Interested in growing cannabis at home? Ontarians age 19 and over can legally grow up to four cannabis plants per home (not per person) for personal use.
Whether you plan on growing indoors or outdoors, from seeds or from clones, there’s a lot to consider. Here are some beginner-friendly tips for each stage of the growing process.
From germination to seedling
To grow cannabis at home, you have two choices: grow from seed or start from a clone (a cutting taken from an active mother plant). Whichever you opt for, you’ll want to carefully consider the cultivar’s growing traits and environmental needs. Some genetics are more adaptive to cooler climates, while others are better suited for hot and humid environments. Some stretch tall while others stay short.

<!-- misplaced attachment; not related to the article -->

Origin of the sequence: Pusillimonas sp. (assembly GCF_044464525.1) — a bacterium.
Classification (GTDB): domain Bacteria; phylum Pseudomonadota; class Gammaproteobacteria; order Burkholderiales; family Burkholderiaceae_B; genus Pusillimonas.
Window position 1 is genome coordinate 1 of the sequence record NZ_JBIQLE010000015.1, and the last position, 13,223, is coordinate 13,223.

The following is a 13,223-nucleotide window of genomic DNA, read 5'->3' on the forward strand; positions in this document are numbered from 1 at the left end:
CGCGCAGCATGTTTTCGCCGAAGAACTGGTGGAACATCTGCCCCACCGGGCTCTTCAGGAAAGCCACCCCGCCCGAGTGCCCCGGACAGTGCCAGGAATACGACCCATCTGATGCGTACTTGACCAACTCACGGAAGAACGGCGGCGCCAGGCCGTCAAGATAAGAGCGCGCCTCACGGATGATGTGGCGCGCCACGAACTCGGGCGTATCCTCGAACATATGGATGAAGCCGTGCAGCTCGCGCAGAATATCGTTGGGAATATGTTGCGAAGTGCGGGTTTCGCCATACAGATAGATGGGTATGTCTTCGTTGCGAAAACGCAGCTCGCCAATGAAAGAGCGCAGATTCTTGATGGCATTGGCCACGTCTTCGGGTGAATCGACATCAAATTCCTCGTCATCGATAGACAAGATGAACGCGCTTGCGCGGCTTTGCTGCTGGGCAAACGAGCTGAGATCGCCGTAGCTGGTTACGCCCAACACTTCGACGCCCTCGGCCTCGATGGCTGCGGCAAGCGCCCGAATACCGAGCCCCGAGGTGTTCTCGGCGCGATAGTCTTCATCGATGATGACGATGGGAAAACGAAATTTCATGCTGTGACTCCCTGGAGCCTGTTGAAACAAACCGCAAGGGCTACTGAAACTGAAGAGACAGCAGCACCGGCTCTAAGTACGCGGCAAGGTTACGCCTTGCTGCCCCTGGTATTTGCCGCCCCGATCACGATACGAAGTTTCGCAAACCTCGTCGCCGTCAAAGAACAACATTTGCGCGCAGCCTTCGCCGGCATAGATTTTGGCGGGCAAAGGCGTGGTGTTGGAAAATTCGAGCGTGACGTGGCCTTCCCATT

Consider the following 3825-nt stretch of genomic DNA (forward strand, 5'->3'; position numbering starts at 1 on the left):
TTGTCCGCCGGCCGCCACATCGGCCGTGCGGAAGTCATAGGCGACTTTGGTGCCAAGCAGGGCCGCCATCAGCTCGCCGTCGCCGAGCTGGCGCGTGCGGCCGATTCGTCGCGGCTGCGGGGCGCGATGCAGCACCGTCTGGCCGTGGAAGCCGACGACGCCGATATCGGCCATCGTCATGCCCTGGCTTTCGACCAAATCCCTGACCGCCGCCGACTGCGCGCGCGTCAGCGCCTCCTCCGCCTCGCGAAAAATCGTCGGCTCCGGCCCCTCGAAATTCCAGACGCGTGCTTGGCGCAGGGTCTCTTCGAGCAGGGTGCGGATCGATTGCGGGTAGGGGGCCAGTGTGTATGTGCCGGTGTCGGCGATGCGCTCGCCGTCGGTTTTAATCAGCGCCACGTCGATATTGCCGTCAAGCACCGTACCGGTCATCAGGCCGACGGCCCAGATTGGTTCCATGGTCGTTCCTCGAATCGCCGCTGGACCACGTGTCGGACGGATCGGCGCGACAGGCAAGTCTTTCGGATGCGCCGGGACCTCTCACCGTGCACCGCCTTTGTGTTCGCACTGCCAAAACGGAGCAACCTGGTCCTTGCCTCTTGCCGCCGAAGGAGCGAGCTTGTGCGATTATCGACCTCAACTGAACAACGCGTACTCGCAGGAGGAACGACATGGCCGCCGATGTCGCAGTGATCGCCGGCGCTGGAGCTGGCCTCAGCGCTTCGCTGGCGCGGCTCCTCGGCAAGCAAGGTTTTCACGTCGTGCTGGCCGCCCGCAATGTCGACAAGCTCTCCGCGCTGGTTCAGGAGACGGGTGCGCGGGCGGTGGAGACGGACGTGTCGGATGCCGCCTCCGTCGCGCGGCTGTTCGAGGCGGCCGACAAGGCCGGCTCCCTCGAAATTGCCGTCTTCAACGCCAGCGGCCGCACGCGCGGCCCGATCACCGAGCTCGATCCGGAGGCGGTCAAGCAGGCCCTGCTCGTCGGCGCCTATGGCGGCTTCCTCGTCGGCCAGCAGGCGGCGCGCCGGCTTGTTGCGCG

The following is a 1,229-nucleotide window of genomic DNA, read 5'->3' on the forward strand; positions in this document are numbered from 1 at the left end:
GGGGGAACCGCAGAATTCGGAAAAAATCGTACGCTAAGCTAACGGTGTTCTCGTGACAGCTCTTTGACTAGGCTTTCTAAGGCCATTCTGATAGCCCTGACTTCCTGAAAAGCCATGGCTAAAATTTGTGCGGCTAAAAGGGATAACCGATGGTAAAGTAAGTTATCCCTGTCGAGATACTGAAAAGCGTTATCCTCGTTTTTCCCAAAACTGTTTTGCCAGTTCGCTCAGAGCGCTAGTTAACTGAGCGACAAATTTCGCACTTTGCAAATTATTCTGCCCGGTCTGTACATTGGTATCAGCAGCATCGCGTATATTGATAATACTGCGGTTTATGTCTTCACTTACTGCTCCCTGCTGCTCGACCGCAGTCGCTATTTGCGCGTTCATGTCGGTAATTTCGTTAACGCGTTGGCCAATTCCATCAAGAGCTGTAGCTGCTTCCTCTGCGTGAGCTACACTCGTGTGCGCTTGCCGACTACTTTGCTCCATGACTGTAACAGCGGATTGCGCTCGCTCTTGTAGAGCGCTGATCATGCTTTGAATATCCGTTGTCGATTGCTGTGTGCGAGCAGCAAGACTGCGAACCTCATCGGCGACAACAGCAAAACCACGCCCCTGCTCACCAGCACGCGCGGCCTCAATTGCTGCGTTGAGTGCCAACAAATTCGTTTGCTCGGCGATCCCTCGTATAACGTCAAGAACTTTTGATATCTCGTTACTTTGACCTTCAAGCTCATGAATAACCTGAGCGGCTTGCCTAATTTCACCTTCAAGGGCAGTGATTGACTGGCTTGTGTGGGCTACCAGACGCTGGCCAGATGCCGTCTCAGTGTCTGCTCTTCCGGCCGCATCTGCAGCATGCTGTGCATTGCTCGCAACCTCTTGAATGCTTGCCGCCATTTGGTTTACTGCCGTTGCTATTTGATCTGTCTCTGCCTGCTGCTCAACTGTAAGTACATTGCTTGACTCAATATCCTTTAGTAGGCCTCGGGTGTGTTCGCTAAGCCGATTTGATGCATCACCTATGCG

GROWING FROM SEEDS
There are three categories of cannabis seeds: regular, feminized and autoflowering (here’s a close look at the differences between them). You can legally buy seeds from the OCS and Authorized Retail Stores.
Before you can plant your seeds, you’ll need to germinate them. Germination (or “popping”) is when the plant begins to sprout from the seed, prompted by a combination of water, heat and air. Simply place the seeds a few centimetres apart between a few sheets of paper towel soaked in distilled water. Sandwich the whole packet between two plates (creating a dark, warm dome) and keep it at approximately 21ºC until the seeds split and a tiny sprout appears. Mist the paper towels as needed to keep them moist.